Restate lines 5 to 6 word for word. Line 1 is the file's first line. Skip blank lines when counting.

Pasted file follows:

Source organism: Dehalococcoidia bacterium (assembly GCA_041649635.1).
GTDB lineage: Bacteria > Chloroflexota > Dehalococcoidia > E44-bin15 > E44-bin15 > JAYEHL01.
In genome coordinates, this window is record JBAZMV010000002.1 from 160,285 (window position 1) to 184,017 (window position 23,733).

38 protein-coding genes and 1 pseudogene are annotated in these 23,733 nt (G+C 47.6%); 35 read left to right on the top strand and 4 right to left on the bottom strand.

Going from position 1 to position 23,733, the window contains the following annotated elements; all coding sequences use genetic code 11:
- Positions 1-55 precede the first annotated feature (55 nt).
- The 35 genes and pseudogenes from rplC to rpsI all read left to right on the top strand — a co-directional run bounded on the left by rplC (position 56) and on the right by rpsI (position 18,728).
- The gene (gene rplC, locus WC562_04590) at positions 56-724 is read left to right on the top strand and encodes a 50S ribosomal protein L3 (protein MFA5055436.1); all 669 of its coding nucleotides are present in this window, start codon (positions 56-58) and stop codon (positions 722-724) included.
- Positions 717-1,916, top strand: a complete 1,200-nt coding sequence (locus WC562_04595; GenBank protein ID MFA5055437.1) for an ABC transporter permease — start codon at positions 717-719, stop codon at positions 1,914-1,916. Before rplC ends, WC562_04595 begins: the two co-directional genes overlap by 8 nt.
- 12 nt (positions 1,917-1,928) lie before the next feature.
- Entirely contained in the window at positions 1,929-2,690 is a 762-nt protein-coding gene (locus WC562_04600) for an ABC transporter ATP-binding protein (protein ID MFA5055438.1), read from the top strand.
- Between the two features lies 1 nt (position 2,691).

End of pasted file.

Going from position 1 to position 23,733, the window contains the following annotated elements; all coding sequences use genetic code 11:
- Positions 1-55 precede the first annotated feature (55 nt).